Across the street from the Ontario Legislature, on the corner of Queen’s Park Crescent and Grosvenor Street, and just a few meters from the Whitney Building, stands an Ontario Heritage Foundation plaque commemorating the Toronto Printers’ Strike of 1872. On April 15 of that year, as a part of the broader 9-hour Working Day movement, members of the Toronto Typographical Union and their supporters marched on Queen’s Park. At the corner where the plaque now stands, nearly 10,000 people rallied (which was pretty impressive for a city with a population no greater than 100,000 at the time), and fundamentally altered relations between workers, employers and the government in Ontario.
Outside of the classroom, most of us interns are not particularly familiar with the world of organized labour. In fact, as young professionals just starting out with our careers, only a few of us have ever been a member of a union, experienced the collective bargaining process up close, or been directly affected by the outcome of a collective agreement. Even for those of us with some experience in this area, it has been limited to spending a year or two as a university teaching assistant.
Fortunately, after our lunch presentation with the AMAPCEO, the Association of Management, Administrative and Professional Crown Employees of Ontario, we find ourselves much better informed about the role that trade unions play within the private and public sectors in Ontario. In addition to learning about AMAPCEO’s unique history, organization, and strategies, we also learned how the Ontario Legislature sets the terms of negotiations between workers, employers and the government of the day and we were reminded that Queen’s Park is still an important site for labour demonstrations in Ontario. As well, since many of us hope to one day work as policy analysts, financial analysts, auditors, economists we realized that a few of us interns may one day be members of AMAPCEO!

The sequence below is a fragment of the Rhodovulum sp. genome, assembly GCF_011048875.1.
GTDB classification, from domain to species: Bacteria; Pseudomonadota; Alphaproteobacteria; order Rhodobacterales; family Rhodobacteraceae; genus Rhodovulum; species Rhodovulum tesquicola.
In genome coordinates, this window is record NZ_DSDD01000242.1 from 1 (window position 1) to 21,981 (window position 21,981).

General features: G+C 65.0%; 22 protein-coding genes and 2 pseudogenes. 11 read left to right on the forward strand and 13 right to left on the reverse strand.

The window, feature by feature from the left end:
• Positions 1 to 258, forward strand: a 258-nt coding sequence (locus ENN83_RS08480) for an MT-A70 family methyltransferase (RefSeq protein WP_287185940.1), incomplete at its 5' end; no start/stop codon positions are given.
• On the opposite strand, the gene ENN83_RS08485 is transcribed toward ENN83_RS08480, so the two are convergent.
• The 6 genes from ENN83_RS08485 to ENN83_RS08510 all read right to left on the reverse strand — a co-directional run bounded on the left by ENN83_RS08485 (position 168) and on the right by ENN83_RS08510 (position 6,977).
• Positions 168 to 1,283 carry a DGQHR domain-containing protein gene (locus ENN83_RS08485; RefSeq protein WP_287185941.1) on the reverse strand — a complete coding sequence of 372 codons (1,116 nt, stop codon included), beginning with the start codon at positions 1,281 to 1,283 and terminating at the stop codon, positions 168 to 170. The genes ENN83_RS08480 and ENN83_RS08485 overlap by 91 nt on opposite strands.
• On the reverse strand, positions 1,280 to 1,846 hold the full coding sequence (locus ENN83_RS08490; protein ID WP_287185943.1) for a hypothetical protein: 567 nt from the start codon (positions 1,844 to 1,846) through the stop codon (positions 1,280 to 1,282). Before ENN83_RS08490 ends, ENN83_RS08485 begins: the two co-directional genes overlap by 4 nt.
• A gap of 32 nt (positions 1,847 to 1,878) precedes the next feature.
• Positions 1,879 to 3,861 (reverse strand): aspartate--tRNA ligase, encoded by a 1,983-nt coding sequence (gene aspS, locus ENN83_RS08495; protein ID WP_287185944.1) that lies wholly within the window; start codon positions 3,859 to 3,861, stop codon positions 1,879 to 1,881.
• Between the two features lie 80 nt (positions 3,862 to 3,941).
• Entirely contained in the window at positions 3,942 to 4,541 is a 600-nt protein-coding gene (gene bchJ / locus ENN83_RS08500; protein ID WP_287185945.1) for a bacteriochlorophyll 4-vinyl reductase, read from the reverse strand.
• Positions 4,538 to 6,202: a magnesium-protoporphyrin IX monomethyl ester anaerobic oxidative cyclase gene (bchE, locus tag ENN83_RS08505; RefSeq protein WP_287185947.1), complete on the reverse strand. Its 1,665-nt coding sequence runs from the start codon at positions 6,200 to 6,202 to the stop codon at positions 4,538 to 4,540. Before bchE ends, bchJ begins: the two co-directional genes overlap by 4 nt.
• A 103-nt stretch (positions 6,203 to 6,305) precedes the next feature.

We also thank AMAPCEO for their continued support of the OLIP programme!